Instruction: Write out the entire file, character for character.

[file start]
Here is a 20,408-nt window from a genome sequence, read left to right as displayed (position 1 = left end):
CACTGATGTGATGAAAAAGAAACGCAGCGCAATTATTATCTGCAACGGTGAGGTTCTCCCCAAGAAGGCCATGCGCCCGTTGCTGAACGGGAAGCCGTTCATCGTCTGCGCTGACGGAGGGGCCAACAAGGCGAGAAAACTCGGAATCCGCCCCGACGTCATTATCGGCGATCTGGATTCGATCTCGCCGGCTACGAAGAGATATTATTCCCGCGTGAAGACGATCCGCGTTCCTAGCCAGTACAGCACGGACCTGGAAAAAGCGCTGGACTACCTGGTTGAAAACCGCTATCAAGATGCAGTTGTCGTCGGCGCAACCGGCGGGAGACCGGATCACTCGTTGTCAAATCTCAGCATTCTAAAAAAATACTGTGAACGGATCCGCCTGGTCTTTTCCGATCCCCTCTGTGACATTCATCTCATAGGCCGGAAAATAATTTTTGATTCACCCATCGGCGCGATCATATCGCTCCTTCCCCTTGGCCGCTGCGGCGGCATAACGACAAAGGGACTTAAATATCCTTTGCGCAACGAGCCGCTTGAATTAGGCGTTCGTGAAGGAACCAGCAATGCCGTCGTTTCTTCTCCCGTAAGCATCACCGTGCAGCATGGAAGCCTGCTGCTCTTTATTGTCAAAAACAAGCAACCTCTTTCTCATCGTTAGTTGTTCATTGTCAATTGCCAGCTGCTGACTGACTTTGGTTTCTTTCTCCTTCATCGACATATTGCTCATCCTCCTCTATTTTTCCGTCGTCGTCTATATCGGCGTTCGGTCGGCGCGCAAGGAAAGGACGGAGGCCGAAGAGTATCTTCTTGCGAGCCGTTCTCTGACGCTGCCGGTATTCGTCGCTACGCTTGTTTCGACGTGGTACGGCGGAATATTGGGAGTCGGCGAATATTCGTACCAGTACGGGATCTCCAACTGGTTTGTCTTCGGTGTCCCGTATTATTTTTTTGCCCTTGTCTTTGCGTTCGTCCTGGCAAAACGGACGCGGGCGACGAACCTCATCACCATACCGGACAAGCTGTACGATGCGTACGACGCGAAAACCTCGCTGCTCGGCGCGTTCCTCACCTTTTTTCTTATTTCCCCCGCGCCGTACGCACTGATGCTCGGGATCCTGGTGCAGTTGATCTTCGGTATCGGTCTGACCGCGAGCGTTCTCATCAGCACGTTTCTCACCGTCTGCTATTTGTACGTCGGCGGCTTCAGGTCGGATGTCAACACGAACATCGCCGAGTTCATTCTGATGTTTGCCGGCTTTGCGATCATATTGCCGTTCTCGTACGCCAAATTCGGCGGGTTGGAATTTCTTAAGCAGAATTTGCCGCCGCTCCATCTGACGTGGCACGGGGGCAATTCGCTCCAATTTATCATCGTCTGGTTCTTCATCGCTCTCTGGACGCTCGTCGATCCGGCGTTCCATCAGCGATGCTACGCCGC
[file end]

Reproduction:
Here is a 20,408-nt window from a genome sequence, read left to right as displayed (position 1 = left end):
CACTGATGTGATGAAAAAGAAACGCAGCGCAATTATTATCTGCAACGGTGAGGTTCTCCCCAAGAAGGCCATGCGCCCGTTGCTGAACGGGAAGCCGTTCATCGTCTGCGCTGACGGAGGGGCCAACAAGGCGAGAAAACTCGGAATCCGCCCCGACGTCATTATCGGCGATCTGGATTCGATCTCGCCGGCTACGAAGAGATATTATTCCCGCGTGAAGACGATCCGCGTTCCTAGCCAGTACAGCACGGACCTGGAAAAAGCGCTGGACTACCTGGTTGAAAACCGCTATCAAGATGCAGTTGTCGTCGGCGCAACCGGCGGGAGACCGGATCACTCGTTGTCAAATCTCAGCATTCTAAAAAAATACTGTGAACGGATCCGCCTGGTCTTTTCCGATCCCCTCTGTGACATTCATCTCATAGGCCGGAAAATAATTTTTGATTCACCCATCGGCGCGATCATATCGCTCCTTCCCCTTGGCCGCTGCGGCGGCATAACGACAAAGGGACTTAAATATCCTTTGCGCAACGAGCCGCTTGAATTAGGCGTTCGTGAAGGAACCAGCAATGCCGTCGTTTCTTCTCCCGTAAGCATCACCGTGCAGCATGGAAGCCTGCTGCTCTTTATTGTCAAAAACAAGCAACCTCTTTCTCATCGTTAGTTGTTCATTGTCAATTGCCAGCTGCTGACTGACTTTGGTTTCTTTCTCCTTCATCGACATATTGCTCATCCTCCTCTATTTTTCCGTCGTCGTCTATATCGGCGTTCGGTCGGCGCGCAAGGAAAGGACGGAGGCCGAAGAGTATCTTCTTGCGAGCCGTTCTCTGACGCTGCCGGTATTCGTCGCTACGCTTGTTTCGACGTGGTACGGCGGAATATTGGGAGTCGGCGAATATTCGTACCAGTACGGGATCTCCAACTGGTTTGTCTTCGGTGTCCCGTATTATTTTTTTGCCCTTGTCTTTGCGTTCGTCCTGGCAAAACGGACGCGGGCGACGAACCTCATCACCATACCGGACAAGCTGTACGATGCGTACGACGCGAAAACCTCGCTGCTCGGCGCGTTCCTCACCTTTTTTCTTATTTCCCCCGCGCCGTACGCACTGATGCTCGGGATCCTGGTGCAGTTGATCTTCGGTATCGGTCTGACCGCGAGCGTTCTCATCAGCACGTTTCTCACCGTCTGCTATTTGTACGTCGGCGGCTTCAGGTCGGATGTCAACACGAACATCGCCGAGTTCATTCTGATGTTTGCCGGCTTTGCGATCATATTGCCGTTCTCGTACGCCAAATTCGGCGGGTTGGAATTTCTTAAGCAGAATTTGCCGCCGCTCCATCTGACGTGGCACGGGGGCAATTCGCTCCAATTTATCATCGTCTGGTTCTTCATCGCTCTCTGGACGCTCGTCGATCCGGCGTTCCATCAGCGATGCTACGCCGC